It’s mid-week already, but this time it’s not just any typical Wednesday, but Vesak day! So, you may ask, what exactly is Vesak Day about? And why are we even writing about a religious festival on a website dedicated to Singapore’s biodiversity? Well, Vesak Day is observed by Buddhists to celebrate the birth, enlightenment and death of Siddharta Gautama Shakyamuni Buddha. Buddhists would refrain from killing and many times carry out ‘Mercy Release’.
Firstly, what is mercy release? Basically, mercy release involves the release of animals kept in captivity such as the pets sold in pet stores and live fishes kept in restaurants. While at first glance, such acts may truly be benevolent and liberating, a deeper analysis proves otherwise. In fact, statistics released by NParks show that about 80-90% of the animals freed into the wild perish within a day (Heng, 2016). Doesn’t sound very liberating, unless death is your idea of liberation (instead of the conventional concept where animals are returned to their proper home – the great wilderness).
In fact, this tradition of mercy release has spurned off a darker side taking advantage of an activity borne out kindness for animals. In some places where the animals are bought from vendors specialising in this ‘trade’, the animals are recaptured after being released, thereby continuing a vicious cycle of catch and release. That’s not all. The animals that do survive being suddenly freed into the wild compete with native species for resources, upsetting the already delicate balance of Singapore’s wildlife. Common examples of non-native species include the Red-eared Slider and the American Bullfrog.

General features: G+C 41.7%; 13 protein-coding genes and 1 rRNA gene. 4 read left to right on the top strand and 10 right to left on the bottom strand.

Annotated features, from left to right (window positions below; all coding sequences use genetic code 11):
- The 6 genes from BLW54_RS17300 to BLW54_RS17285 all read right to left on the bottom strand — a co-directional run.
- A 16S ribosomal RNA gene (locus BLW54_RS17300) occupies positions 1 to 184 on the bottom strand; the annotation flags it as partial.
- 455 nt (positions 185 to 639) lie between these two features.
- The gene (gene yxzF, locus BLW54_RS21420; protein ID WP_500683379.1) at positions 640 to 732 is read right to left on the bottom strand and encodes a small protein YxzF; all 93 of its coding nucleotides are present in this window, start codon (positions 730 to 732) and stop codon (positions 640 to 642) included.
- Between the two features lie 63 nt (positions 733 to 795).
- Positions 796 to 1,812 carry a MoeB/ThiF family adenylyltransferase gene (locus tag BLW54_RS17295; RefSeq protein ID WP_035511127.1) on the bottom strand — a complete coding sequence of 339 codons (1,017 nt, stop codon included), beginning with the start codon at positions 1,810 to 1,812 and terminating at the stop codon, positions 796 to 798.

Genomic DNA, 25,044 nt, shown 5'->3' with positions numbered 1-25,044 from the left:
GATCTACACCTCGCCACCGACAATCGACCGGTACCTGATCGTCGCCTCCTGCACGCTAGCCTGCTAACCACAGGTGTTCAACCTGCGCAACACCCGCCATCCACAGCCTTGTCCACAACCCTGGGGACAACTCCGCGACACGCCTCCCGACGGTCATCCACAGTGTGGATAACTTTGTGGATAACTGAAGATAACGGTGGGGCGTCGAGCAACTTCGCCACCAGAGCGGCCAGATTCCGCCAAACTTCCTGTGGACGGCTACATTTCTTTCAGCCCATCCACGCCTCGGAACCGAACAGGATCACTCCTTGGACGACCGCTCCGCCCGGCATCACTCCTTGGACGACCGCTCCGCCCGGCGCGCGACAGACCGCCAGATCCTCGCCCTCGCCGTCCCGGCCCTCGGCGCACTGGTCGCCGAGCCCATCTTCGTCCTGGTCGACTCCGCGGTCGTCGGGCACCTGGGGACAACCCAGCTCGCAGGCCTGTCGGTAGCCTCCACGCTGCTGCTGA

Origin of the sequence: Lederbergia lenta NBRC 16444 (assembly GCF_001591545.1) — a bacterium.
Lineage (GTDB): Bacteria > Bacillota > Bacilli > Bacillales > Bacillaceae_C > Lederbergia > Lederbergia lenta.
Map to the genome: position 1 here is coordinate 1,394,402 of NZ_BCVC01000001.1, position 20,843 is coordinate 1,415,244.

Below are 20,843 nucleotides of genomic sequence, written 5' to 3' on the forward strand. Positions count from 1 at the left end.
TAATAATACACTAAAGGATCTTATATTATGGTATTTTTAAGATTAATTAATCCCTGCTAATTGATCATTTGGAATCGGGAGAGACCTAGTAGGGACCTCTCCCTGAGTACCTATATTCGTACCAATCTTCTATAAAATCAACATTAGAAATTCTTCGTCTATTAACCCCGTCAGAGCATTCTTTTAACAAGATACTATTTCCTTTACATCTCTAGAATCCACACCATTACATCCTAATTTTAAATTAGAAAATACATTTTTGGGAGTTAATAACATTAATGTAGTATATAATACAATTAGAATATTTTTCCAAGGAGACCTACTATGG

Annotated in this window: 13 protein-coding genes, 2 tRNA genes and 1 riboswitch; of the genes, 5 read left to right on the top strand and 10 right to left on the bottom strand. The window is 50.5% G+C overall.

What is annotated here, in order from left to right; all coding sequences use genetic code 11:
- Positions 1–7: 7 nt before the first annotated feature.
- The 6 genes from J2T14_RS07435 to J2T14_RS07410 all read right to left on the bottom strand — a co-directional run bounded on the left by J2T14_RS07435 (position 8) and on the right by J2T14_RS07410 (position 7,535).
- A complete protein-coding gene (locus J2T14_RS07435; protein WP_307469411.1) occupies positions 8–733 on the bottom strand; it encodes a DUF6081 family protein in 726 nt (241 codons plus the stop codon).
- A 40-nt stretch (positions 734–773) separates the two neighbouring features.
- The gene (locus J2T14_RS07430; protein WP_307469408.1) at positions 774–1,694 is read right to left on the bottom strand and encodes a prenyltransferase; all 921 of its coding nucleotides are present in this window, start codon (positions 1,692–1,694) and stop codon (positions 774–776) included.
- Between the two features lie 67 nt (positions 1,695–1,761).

However, you can help put an end to this! For one, you could start by telling your friends and family about the consequences of mercy release. If people are not deterred by the ecological harm brought about by this activity, one should also note that animal abandonment is a crime under the Singaporean Law. Under the Parks and Trees Act, one could be fined up to $50,000, jailed for up to half a year or even both if caught releasing animals for the first time (National Parks, 2015). Also, if you wish to know more, NParks is currently holding Operation No Release this weekend in the various parks and nature reserves where they reach out to the public on this issue. Alternatively, after being armed with the knowledge listed above, you could sign up to volunteer with NParks to engage the public about mercy release and animal abandonment! 🙂
In conclusion, we need to realise that not all actions borne out of virtuous intentions have good results. In the case of mercy release, such acts may in fact do more harm than good. However, we can still do our part to help animals on this Vesak day through actions such as being vegetarian or donating to animal groups that fight illegal wildlife trade (Actman, 2017).
A Buddhist Tradition to Save Animals Has Taken an Ugly Turn. (2017, Jan 23). Retrieved May 09, 2017, from http://news.nationalgeographic.com/2017/01/wildlife-watch-mercy-release-buddhist-china-illegal-trade/
Do not release animals into the wild. (2015, May 13). Retrieved May 09, 2017, from https://www.nparks.gov.sg/news/2015/5/do-not-release-animals-into-the-wild
Heng, L. (2016, May 22). 80-90% of animals ‘released’ on Vesak Day die within a day. Retrieved May 09, 2017, from http://www.asiaone.com/singapore/80-90-animals-released-vesak-day-die-within-day
Vesak Day: 5 things you should know about this Buddhist celebration. (2015, May 25). Retrieved May 09, 2017, from http://www.straitstimes.com/singapore/vesak-day-5-things-you-should-know-about-this-buddhist-celebration
Words by: Choo Min